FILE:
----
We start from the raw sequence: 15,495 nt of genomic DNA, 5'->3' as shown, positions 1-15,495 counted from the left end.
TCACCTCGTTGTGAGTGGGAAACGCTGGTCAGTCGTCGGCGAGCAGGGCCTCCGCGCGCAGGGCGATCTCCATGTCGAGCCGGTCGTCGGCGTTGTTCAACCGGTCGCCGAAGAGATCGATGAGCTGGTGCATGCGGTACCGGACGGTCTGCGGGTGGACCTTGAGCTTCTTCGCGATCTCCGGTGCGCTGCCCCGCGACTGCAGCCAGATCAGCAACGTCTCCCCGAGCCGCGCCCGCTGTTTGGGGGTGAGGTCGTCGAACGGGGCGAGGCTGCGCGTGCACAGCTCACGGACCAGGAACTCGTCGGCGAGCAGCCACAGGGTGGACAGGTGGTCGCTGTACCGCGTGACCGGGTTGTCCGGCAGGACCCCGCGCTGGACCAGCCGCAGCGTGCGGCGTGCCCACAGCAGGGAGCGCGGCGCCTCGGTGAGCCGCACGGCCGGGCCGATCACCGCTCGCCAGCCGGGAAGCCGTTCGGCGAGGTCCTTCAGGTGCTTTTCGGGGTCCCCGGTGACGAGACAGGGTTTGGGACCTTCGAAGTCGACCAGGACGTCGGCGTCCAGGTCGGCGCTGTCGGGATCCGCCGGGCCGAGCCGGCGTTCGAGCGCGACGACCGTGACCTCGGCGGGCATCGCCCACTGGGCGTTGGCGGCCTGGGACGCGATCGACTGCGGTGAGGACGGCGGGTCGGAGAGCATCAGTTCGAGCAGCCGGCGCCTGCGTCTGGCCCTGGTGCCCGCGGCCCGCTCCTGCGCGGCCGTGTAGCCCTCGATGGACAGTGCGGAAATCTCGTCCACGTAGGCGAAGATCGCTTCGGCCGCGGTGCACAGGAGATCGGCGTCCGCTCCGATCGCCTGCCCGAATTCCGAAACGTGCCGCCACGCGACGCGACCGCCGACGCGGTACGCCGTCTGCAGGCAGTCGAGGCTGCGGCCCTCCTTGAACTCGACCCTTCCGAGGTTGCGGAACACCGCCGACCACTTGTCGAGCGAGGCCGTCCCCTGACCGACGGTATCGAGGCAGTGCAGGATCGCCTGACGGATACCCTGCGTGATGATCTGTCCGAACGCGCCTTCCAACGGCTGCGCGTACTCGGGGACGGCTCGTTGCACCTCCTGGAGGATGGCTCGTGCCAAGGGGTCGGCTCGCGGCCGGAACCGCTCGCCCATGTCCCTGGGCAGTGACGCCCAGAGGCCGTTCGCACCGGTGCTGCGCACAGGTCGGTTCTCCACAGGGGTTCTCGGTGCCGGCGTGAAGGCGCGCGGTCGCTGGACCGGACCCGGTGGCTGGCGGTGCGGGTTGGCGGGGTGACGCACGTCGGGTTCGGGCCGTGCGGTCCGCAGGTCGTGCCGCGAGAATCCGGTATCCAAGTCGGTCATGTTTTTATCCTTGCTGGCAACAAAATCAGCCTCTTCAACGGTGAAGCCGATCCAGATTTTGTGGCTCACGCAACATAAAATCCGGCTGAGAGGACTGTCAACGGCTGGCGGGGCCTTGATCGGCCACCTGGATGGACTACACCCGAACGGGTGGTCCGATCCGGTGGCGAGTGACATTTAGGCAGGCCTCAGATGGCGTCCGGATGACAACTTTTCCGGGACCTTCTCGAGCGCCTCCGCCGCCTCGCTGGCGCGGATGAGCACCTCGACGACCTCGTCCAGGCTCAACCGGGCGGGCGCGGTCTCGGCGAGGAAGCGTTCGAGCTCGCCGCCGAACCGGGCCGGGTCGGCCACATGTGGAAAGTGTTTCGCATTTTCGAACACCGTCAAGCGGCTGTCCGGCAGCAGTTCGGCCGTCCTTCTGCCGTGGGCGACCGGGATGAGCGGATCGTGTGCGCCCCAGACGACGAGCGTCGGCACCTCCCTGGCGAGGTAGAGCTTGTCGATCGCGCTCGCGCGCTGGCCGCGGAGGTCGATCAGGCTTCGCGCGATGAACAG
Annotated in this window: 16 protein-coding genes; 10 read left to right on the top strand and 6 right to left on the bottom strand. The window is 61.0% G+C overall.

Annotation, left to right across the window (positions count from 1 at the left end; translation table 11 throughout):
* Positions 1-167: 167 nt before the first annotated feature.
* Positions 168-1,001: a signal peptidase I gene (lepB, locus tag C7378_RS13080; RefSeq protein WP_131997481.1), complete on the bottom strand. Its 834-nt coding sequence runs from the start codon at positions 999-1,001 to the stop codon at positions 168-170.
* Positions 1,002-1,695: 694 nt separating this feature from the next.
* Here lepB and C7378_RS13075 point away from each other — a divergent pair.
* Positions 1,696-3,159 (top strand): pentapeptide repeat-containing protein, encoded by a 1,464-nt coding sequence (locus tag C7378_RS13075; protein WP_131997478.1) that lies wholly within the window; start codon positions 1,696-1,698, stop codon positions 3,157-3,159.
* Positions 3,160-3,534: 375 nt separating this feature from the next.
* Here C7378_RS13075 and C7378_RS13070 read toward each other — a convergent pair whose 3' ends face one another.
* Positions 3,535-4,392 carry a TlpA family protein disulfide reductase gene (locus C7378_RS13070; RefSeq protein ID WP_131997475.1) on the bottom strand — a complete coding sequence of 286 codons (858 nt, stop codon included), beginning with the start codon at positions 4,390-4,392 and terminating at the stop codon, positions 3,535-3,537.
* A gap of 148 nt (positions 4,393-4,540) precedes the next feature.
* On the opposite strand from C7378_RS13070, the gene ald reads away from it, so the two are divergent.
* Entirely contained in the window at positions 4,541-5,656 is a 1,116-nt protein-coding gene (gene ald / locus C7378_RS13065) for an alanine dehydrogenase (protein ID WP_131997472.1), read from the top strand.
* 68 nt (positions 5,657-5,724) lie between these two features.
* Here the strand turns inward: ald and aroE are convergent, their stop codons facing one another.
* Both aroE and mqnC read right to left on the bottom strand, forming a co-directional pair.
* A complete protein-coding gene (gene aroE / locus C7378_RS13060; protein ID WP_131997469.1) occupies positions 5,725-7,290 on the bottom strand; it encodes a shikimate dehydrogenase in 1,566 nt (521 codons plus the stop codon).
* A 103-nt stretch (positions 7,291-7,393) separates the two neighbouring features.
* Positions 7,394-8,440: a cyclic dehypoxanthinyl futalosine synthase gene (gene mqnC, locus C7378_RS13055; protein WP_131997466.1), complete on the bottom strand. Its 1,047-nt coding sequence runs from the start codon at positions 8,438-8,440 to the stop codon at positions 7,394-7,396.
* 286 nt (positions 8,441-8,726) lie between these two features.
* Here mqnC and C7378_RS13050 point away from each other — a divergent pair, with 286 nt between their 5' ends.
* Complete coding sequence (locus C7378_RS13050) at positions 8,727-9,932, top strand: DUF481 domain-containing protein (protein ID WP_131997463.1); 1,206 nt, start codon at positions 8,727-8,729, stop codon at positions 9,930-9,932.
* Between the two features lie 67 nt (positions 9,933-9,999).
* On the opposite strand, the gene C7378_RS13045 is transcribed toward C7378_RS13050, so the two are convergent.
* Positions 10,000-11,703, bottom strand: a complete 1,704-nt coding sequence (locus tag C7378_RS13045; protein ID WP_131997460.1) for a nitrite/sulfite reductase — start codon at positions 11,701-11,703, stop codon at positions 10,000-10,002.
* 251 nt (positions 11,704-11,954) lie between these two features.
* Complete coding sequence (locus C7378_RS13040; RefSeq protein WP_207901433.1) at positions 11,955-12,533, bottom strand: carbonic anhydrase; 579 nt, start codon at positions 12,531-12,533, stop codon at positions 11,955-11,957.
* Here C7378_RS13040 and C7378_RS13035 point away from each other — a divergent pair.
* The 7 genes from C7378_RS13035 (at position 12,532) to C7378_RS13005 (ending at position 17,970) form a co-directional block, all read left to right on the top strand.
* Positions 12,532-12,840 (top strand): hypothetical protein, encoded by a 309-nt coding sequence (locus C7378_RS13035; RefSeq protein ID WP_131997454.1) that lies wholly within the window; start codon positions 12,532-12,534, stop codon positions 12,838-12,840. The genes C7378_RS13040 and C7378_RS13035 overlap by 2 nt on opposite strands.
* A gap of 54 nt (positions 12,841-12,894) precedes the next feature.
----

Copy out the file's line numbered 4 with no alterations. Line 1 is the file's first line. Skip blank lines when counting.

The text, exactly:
Annotation, left to right across the window (positions count from 1 at the left end; translation table 11 throughout):